The point is - we should be totally open to this possibilities, and as a guy, I have actually no clue what to do to make them feel highly welcomed, but as a general rule - not being a total jerk, maintaining a better hygiene and respecting everyone should help. If we need CoC - I doubt. I would start with just changing our mindset - we are not so big group afterall, and I believe you can even count all trouble-makers (of international fame) using a single hand (or maybe two hands).
added on the 2015-04-19 01:27:06 by tomkh tomkh
Holding a talk on the main stage about shader (newschool! PC! boo!) coding (boring for any non-coder, and also for most oldskool coders) using a tool running on windows (boo!) and telling how advanced it is to render a fire effect with "just 2 polys" (SRSLY? we´ve been doing fire fx with 0 polys for over a decade already!) was just hillarious. Is it any wonder the audience turned awkward?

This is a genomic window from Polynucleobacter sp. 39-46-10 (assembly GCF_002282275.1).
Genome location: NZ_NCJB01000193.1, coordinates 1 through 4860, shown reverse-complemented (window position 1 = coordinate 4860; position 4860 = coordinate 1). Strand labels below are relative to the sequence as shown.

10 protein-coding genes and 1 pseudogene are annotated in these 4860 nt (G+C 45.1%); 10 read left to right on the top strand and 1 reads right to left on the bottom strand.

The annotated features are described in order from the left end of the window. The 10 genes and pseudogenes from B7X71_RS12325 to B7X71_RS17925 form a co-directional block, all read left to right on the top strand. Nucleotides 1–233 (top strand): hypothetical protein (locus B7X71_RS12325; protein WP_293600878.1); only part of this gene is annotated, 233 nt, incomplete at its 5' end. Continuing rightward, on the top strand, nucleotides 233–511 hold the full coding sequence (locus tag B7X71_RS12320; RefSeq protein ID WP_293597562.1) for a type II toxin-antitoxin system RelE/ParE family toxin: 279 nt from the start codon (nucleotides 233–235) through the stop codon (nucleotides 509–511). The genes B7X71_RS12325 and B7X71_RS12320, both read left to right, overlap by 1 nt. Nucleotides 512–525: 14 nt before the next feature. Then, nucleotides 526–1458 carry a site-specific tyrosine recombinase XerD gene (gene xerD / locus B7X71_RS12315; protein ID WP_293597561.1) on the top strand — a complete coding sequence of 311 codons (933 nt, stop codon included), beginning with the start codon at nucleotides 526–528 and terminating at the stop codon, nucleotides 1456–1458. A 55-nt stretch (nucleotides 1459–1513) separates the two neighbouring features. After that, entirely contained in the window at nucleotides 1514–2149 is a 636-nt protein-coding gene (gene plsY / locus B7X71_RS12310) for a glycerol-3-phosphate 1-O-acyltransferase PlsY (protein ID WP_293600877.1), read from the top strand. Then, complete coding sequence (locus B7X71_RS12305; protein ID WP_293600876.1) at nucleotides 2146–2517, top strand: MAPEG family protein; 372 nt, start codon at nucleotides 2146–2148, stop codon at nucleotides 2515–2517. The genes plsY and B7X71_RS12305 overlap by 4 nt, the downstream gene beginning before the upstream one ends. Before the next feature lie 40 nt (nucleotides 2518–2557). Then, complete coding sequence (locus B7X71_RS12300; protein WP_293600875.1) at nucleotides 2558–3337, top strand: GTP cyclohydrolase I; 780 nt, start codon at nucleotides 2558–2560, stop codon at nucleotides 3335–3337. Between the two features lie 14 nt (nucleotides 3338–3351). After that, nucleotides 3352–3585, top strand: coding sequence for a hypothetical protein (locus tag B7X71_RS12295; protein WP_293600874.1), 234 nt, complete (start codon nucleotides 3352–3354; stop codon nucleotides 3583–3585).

Holy crap. I was not going to post more in this thread, but this is some sort of a record. So if someone comes and does a talk that doesn't align well with your own interests (OMG a GPU company comes and holds a talk about GPUs instead of C64s, BOO), people starting to shout “show us your tits!” and similar is only to be expected? (If they sent a man, would disinterested people go “show us your dick” or would they go outside to drink their beloved alcohol instead?) Talk about victim blaming.
added on the 2015-04-19 01:44:12 by Sesse Sesse
thats not victim blaming, its just bad timing combined with what was a bad idea to begin with. (i dont remember "show your tits" either.... just lots of "AMIGAAAAA". went outside after 2 minutes though, admitted)
added on the 2015-04-19 01:58:50 by groepaz groepaz
Next time send a PETA speaker to a fur hunter association. I´m sure it will be a great success!
added on the 2015-04-19 02:05:56 by T$ T$
Next time send a PETA speaker to a fur hunter association. I´m sure it will be a great success!

I wasn't aware that the scene was supposed to be against demo coding.
added on the 2015-04-19 02:17:08 by Gargaj Gargaj